The old joke goes, ‘I like both kinds of music: country and western.’ Once upon a time, you didn’t see ‘country’ when it wasn’t immediately followed by the word ‘western.’ That’s because country music was all about the west. In other words, these were cowboy songs about the cowboy lifestyle. As Ken Burns’ wonderful documentary Country details, however, country music has come to encompass so much more than just that. However, Dave Munsick’s The Songteller album hearkens back to that time were country western music a much bigger deal.
Munsick is not merely a musical historian, even though he’s developed educational learning module tools for teaching western history. He’s also a fiddle player who has either opened for, or played with such artists as Lyle Lovett, Chris LeDoux and Ian Tyson. In fact, Tyson is quoted as calling him “a damned fine fiddle player” on Munsick’s website.
Audio & Info – https://thesongteller.hearnow.com/
The Songteller is, to build upon Tyson’s quote, a damned fine album. If you love Riders in the Sky, the quartet that revives and keeps western music alive, and George Strait’s understated vocal style, you’ll almost certainly dig this project. Many of these songs speak to the cowboy way of life, and sound like songs you might hear during a Gene Autry movie. Nevertheless, “Tell Me a Lie” rolls along like a sad honky-tonk lament. It features twangy electric guitar and Munsick’s sorrowful singing. “These Old Boots,” however, is far happier. It hot steps to a western swing groove, complete with snappy acoustic piano. It also includes really nice steel guitar. The song’s lyric smartly speculates on the tale that might be told, if cowboy boots could actually tell a story. “Staying with the Land,” tells the life story of a man that loves the country life, even though – as the lyric suggests – life might be easier in town. This one includes a propulsive acoustic guitar groove, nicely augmented by mandolin. The narrator of the song regrets his own choice of leaving the land, while all the will praising one individual that stuck with it. This is no urban cowboy song, referencing a country trend from a while back, but about a real-life cowboy tune.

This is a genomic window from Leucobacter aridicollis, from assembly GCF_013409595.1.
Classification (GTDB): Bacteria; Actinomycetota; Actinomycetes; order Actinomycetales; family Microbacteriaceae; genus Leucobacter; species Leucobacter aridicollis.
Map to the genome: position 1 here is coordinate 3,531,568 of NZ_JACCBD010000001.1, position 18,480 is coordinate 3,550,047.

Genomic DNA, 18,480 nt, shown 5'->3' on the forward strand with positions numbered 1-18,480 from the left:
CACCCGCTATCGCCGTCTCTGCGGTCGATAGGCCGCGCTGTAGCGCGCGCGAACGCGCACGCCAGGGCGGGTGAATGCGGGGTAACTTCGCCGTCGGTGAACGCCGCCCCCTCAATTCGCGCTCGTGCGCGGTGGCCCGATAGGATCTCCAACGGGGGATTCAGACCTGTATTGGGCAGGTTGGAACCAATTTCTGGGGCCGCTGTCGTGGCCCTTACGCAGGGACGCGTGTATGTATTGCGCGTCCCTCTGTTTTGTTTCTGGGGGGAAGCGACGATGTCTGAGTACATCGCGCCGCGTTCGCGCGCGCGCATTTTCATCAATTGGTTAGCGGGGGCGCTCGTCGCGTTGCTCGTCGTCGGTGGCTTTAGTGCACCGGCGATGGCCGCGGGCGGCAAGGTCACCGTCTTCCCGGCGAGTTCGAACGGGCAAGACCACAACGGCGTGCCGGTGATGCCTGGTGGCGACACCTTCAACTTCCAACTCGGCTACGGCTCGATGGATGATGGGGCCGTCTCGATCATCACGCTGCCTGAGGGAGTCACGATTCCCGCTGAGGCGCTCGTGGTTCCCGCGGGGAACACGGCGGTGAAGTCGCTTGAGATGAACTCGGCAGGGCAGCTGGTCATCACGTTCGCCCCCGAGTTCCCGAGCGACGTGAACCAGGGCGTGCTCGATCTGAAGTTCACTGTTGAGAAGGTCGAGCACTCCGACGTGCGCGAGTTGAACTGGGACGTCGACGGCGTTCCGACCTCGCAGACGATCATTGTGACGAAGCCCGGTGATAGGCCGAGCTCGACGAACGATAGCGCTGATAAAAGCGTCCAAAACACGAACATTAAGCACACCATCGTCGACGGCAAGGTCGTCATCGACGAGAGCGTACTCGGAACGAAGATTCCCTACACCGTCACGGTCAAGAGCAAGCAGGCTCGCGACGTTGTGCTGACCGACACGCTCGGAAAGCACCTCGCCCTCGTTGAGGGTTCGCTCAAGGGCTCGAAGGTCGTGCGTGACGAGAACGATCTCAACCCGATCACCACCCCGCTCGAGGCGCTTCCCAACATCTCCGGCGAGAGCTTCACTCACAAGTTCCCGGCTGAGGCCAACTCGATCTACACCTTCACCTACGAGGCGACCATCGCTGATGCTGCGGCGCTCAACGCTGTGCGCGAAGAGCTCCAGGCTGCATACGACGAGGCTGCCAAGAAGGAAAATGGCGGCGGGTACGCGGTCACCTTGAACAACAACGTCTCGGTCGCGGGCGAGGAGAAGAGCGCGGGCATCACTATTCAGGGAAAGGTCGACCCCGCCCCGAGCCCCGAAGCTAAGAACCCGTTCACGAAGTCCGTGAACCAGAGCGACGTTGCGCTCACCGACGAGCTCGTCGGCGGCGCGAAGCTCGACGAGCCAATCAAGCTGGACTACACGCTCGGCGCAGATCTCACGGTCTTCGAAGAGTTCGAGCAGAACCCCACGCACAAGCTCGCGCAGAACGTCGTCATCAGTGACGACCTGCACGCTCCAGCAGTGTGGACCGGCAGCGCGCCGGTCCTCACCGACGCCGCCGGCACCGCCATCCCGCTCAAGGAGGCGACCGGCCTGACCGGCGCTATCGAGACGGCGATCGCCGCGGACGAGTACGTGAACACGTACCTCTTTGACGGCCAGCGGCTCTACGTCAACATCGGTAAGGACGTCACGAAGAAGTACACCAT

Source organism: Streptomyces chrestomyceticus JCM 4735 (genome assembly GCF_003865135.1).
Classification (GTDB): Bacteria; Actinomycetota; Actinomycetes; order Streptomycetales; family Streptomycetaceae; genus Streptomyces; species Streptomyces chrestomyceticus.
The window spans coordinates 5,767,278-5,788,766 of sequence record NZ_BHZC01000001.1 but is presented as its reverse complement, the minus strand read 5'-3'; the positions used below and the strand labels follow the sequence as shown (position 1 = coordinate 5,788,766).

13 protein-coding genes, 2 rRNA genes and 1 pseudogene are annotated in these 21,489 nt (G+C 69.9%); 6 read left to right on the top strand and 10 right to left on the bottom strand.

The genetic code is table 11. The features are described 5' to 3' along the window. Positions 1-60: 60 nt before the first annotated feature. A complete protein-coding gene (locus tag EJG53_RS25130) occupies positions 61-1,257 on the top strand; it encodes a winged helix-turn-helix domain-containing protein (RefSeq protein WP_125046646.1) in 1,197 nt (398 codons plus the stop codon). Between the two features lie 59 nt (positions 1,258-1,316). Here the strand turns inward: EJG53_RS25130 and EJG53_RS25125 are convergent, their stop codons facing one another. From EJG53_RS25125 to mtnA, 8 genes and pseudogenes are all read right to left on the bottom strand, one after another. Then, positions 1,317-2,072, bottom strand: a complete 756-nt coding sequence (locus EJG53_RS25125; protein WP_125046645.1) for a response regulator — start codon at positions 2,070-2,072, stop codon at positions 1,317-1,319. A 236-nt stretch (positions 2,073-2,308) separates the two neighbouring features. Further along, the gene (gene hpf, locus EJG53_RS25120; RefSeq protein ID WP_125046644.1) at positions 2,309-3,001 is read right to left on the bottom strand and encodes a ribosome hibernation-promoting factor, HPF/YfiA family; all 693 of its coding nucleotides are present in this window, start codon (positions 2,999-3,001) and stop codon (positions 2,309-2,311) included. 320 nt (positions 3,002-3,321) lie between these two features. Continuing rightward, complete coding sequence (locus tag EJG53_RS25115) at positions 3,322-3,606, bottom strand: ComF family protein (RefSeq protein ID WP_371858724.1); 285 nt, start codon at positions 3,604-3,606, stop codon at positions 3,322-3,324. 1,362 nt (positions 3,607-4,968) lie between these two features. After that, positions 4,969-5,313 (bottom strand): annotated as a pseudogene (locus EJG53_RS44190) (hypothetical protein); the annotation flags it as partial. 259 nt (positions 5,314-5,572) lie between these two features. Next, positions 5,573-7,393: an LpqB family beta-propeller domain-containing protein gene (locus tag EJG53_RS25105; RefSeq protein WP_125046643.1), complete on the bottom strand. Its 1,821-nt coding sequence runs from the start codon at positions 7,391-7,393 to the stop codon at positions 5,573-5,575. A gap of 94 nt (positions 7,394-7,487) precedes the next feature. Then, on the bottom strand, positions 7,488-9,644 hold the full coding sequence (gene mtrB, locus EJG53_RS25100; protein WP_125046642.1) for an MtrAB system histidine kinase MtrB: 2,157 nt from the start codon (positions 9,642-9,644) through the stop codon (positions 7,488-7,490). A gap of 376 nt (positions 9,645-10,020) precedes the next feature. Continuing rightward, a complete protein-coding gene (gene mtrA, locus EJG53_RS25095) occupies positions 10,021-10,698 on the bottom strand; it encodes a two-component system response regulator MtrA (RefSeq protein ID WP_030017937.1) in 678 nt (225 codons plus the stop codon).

The album’s last song, “Trouble,” is an acoustic guitar-only backed song about ever-present problems, that never seems to completely leave our side. One can hear what sounds like an engineer talking through the recording process, making the listener feel like a fly on the wall in the studio. Its meant to sound like we’ve been allowed to be privy to the song’s first take. In fact, it may actually be the song’s first run-through. Nevertheless, the song is a straightforwardly honest look at the troubles in life.
Western music was so popular once upon a time, and is still treasured among the genre’s aficionados, because it’s also so good. It’s as natural and honest as the country life itself, which is why it holds such appeal to those that don’t necessarily buy into all the latest country music trends. Dave Munsick’s The Songteller is a fine addition to this style’s tradition. Munsick is, indeed, a song teller, and this album is filled with plenty of songs well worth the telling.